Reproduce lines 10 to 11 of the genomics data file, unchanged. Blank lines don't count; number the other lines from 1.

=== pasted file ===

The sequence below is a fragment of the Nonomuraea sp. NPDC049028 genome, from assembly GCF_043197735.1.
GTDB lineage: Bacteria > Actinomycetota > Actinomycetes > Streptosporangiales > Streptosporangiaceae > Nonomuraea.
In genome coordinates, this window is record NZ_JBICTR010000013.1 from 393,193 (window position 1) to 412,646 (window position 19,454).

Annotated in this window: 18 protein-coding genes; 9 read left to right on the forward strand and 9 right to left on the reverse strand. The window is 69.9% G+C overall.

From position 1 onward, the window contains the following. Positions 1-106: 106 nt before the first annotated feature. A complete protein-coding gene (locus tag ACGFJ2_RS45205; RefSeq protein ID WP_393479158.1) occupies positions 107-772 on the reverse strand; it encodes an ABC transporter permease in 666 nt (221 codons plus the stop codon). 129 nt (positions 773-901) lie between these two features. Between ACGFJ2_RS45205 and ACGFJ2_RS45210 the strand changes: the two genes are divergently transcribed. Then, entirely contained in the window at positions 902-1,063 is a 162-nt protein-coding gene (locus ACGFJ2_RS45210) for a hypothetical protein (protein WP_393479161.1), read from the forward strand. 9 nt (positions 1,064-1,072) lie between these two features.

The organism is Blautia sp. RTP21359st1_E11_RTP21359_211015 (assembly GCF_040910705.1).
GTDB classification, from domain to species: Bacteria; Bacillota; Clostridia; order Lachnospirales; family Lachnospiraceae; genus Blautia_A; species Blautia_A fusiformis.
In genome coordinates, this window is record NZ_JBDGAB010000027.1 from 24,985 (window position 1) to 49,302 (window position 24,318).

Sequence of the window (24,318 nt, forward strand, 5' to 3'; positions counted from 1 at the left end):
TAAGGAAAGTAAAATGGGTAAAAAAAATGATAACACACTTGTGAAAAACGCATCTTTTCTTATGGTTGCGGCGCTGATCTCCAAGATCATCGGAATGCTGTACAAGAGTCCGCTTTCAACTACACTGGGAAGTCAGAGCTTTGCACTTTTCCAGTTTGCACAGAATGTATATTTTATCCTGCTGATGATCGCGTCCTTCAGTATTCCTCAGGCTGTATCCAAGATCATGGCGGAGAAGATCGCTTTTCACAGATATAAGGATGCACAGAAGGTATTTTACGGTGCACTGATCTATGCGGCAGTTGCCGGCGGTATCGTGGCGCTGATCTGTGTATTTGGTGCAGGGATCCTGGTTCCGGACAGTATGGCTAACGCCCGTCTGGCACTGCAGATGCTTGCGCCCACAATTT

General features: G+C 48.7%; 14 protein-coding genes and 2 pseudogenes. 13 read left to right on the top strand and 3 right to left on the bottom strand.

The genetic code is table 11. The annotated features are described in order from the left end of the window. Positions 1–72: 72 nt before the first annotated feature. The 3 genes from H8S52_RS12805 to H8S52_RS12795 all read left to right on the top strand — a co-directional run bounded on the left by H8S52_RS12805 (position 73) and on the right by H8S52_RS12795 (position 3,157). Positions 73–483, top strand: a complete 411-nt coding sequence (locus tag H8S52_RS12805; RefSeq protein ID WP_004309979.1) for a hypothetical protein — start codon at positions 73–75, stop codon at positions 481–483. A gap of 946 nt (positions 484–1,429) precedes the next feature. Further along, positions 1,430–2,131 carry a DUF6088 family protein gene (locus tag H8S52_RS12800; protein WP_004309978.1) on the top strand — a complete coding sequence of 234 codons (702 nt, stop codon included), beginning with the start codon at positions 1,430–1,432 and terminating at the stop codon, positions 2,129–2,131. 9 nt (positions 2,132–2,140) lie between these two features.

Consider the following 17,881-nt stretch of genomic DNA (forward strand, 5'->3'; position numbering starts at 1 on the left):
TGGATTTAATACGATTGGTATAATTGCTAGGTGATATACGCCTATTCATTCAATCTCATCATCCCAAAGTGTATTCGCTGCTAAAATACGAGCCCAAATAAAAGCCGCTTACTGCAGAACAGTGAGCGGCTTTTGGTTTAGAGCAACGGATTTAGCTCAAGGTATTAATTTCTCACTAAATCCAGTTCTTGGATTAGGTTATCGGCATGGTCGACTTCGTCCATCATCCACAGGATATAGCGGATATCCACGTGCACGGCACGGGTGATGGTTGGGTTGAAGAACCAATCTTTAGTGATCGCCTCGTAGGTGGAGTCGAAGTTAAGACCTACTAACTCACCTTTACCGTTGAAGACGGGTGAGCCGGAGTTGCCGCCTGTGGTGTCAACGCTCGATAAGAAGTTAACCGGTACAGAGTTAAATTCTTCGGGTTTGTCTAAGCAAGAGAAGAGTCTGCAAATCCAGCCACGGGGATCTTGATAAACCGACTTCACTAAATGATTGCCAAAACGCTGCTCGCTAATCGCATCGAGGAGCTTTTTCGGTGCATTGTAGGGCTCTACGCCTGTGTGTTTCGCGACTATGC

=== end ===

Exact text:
TAAGGAAAGTAAAATGGGTAAAAAAAATGATAACACACTTGTGAAAAACGCATCTTTTCTTATGGTTGCGGCGCTGATCTCCAAGATCATCGGAATGCTGTACAAGAGTCCGCTTTCAACTACACTGGGAAGTCAGAGCTTTGCACTTTTCCAGTTTGCACAGAATGTATATTTTATCCTGCTGATGATCGCGTCCTTCAGTATTCCTCAGGCTGTATCCAAGATCATGGCGGAGAAGATCGCTTTTCACAGATATAAGGATGCACAGAAGGTATTTTACGGTGCACTGATCTATGCGGCAGTTGCCGGCGGTATCGTGGCGCTGATCTGTGTATTTGGTGCAGGGATCCTGGTTCCGGACAGTATGGCTAACGCCCGTCTGGCACTGCAGATGCTTGCGCCCACAATTT

General features: G+C 48.7%; 14 protein-coding genes and 2 pseudogenes. 13 read left to right on the top strand and 3 right to left on the bottom strand.